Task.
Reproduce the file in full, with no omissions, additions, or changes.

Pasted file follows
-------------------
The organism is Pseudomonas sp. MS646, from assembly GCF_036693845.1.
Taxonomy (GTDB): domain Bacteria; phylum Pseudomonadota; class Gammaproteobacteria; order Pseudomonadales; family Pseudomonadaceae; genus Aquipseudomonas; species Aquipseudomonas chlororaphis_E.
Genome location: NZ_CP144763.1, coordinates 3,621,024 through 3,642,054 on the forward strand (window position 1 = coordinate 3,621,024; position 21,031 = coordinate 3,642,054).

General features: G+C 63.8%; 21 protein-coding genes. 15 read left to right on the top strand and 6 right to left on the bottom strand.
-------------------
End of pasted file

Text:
The organism is Pseudomonas sp. MS646, from assembly GCF_036693845.1.
Taxonomy (GTDB): domain Bacteria; phylum Pseudomonadota; class Gammaproteobacteria; order Pseudomonadales; family Pseudomonadaceae; genus Aquipseudomonas; species Aquipseudomonas chlororaphis_E.
Genome location: NZ_CP144763.1, coordinates 3,621,024 through 3,642,054 on the forward strand (window position 1 = coordinate 3,621,024; position 21,031 = coordinate 3,642,054).

General features: G+C 63.8%; 21 protein-coding genes. 15 read left to right on the top strand and 6 right to left on the bottom strand.